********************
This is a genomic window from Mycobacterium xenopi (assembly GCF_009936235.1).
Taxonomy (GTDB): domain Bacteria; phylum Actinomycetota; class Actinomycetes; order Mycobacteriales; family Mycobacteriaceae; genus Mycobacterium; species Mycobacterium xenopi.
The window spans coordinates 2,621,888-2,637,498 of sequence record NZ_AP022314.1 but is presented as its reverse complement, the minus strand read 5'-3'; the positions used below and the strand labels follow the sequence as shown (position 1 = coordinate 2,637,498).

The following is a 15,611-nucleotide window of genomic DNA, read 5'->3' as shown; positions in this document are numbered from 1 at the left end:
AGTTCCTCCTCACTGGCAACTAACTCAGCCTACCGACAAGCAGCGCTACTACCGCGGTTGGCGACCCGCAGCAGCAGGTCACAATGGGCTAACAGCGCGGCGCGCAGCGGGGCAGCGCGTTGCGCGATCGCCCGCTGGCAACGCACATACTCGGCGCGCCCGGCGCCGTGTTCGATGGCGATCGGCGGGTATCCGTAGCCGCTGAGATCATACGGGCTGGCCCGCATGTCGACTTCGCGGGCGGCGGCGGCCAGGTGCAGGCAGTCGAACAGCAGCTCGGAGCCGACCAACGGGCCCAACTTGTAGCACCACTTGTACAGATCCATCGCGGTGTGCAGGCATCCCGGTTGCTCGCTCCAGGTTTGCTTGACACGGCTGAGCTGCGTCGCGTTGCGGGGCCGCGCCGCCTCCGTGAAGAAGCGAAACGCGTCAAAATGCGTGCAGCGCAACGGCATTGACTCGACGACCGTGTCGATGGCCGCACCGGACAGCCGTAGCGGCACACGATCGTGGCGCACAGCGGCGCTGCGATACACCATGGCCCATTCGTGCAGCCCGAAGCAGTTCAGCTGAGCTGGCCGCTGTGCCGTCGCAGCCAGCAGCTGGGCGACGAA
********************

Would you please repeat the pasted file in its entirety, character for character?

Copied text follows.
This is a genomic window from Mycobacterium xenopi (assembly GCF_009936235.1).
Taxonomy (GTDB): domain Bacteria; phylum Actinomycetota; class Actinomycetes; order Mycobacteriales; family Mycobacteriaceae; genus Mycobacterium; species Mycobacterium xenopi.
The window spans coordinates 2,621,888-2,637,498 of sequence record NZ_AP022314.1 but is presented as its reverse complement, the minus strand read 5'-3'; the positions used below and the strand labels follow the sequence as shown (position 1 = coordinate 2,637,498).

The following is a 15,611-nucleotide window of genomic DNA, read 5'->3' as shown; positions in this document are numbered from 1 at the left end:
AGTTCCTCCTCACTGGCAACTAACTCAGCCTACCGACAAGCAGCGCTACTACCGCGGTTGGCGACCCGCAGCAGCAGGTCACAATGGGCTAACAGCGCGGCGCGCAGCGGGGCAGCGCGTTGCGCGATCGCCCGCTGGCAACGCACATACTCGGCGCGCCCGGCGCCGTGTTCGATGGCGATCGGCGGGTATCCGTAGCCGCTGAGATCATACGGGCTGGCCCGCATGTCGACTTCGCGGGCGGCGGCGGCCAGGTGCAGGCAGTCGAACAGCAGCTCGGAGCCGACCAACGGGCCCAACTTGTAGCACCACTTGTACAGATCCATCGCGGTGTGCAGGCATCCCGGTTGCTCGCTCCAGGTTTGCTTGACACGGCTGAGCTGCGTCGCGTTGCGGGGCCGCGCCGCCTCCGTGAAGAAGCGAAACGCGTCAAAATGCGTGCAGCGCAACGGCATTGACTCGACGACCGTGTCGATGGCCGCACCGGACAGCCGTAGCGGCACACGATCGTGGCGCACAGCGGCGCTGCGATACACCATGGCCCATTCGTGCAGCCCGAAGCAGTTCAGCTGAGCTGGCCGCTGTGCCGTCGCAGCCAGCAGCTGGGCGACGAA